However, the real work on this technology began much later and the first multimedia device was actually invented in 1957 (as per the Virtual Reality Society) for an interactive theater experience, called Sensorama. This interactive theater involved the use of a viewing screen that displayed stereoscopic images within an enclosed booth, audio output and devices that emitted smells. By 1968, VR technology featured a head-mounted display connected to a computer. Being extremely heavy, the head-mounted gear had to be attached to a suspension device.
1980s brought the use of VR in NASA projects and in research meant to explore new alleyways for human-computer interaction. The research and development in virtual reality continued through the 1990s but did not come to much fruition resulting in lost interest for lack of any practical advancements in the technology. However, during the previous decade the interest in VR technology saw a revival, and the introduction of the first prototype of the Oculus Rift prompted it even further. Not much later, the next-generation game developer Valve introduced their low-persistence displays in 2013, featuring a lag-free experience and smear-free display for consuming VR content.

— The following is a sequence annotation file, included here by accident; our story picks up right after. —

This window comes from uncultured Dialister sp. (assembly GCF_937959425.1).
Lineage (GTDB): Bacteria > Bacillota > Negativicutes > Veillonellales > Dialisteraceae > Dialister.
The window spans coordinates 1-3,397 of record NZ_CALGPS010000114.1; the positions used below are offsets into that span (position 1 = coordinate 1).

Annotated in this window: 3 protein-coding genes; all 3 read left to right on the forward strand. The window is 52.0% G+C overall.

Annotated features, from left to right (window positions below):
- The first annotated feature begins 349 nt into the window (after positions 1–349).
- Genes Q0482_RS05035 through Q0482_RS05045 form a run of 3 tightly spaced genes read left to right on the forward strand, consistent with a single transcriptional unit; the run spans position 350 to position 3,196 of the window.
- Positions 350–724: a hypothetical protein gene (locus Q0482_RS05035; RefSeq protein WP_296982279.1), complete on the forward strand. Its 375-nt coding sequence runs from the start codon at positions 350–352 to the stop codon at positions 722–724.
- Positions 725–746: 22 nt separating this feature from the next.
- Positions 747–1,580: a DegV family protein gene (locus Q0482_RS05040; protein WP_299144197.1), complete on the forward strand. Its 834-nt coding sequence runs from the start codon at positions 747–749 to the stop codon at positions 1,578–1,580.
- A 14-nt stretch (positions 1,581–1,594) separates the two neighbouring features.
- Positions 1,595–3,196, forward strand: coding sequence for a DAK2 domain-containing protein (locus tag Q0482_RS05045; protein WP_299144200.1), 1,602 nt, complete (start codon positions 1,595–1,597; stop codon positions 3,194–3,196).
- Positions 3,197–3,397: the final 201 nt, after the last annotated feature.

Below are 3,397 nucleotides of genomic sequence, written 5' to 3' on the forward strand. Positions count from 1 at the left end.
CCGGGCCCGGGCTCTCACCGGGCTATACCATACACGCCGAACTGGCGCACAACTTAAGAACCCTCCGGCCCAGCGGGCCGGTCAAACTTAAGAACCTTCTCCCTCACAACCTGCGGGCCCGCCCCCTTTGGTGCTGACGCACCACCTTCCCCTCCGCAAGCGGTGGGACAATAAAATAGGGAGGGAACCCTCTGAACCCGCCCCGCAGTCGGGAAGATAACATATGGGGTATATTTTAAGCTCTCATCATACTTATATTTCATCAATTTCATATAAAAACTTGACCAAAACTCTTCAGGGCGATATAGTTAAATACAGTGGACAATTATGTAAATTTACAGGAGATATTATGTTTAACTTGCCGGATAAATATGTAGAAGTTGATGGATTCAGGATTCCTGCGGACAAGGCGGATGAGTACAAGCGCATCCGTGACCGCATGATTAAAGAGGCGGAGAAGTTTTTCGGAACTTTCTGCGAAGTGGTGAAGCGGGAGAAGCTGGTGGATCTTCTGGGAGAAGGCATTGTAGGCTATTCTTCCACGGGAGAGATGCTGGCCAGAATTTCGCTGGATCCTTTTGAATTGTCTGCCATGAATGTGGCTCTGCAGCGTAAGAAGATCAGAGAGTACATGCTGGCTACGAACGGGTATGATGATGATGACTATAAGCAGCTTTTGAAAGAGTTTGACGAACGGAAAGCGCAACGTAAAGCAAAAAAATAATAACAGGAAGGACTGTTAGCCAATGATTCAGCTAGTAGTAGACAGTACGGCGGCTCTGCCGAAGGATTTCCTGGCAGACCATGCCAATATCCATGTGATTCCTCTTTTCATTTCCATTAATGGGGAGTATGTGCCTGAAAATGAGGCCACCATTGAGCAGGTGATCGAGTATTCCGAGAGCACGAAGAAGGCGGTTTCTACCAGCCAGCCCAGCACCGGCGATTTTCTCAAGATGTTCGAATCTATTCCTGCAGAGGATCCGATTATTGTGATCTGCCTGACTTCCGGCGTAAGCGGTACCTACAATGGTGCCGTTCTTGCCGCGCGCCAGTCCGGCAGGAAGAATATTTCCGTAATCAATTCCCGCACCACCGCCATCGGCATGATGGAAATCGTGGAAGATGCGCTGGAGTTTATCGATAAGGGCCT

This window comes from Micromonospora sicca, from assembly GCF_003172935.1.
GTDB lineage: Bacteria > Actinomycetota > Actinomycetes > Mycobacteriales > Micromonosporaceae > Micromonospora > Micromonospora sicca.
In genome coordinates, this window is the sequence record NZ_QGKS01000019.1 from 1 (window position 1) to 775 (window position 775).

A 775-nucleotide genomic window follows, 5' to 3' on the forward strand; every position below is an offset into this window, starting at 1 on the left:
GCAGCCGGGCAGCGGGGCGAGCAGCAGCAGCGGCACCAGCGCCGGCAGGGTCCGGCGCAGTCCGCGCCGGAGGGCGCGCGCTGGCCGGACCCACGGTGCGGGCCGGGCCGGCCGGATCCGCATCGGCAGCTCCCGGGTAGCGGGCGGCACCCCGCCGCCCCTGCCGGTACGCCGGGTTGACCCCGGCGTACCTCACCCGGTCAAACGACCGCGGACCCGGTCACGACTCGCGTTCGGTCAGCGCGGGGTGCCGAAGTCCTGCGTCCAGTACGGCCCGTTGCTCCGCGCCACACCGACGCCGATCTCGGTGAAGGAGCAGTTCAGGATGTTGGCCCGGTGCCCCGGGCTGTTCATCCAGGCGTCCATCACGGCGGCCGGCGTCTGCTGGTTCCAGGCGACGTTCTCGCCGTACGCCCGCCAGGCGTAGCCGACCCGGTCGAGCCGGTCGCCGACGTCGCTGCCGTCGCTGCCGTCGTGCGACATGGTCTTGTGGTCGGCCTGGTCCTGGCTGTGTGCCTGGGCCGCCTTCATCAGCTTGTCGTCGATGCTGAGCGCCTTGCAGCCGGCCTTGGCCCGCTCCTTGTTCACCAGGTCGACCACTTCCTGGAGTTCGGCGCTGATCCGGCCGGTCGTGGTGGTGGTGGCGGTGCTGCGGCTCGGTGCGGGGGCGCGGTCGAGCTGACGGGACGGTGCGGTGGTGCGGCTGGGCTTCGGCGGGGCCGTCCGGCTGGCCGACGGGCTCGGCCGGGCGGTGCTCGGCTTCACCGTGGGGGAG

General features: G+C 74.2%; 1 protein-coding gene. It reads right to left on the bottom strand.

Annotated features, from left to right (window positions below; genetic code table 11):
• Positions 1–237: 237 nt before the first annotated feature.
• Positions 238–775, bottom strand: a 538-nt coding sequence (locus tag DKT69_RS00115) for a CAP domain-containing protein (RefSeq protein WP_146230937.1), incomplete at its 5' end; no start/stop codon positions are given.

The last few years have seen some major developments in the VR technology with significant focus on high-quality imaging, tracking enablement, low latency, high resolution, light-weight gear, and reduced cost. Today the technology has become much more immersive in nature offering close-to-reality experience. Although, the researchers keep pursuing the development of more and more lifelike simulations capable of offering increasingly realistic visuals and better user experiences.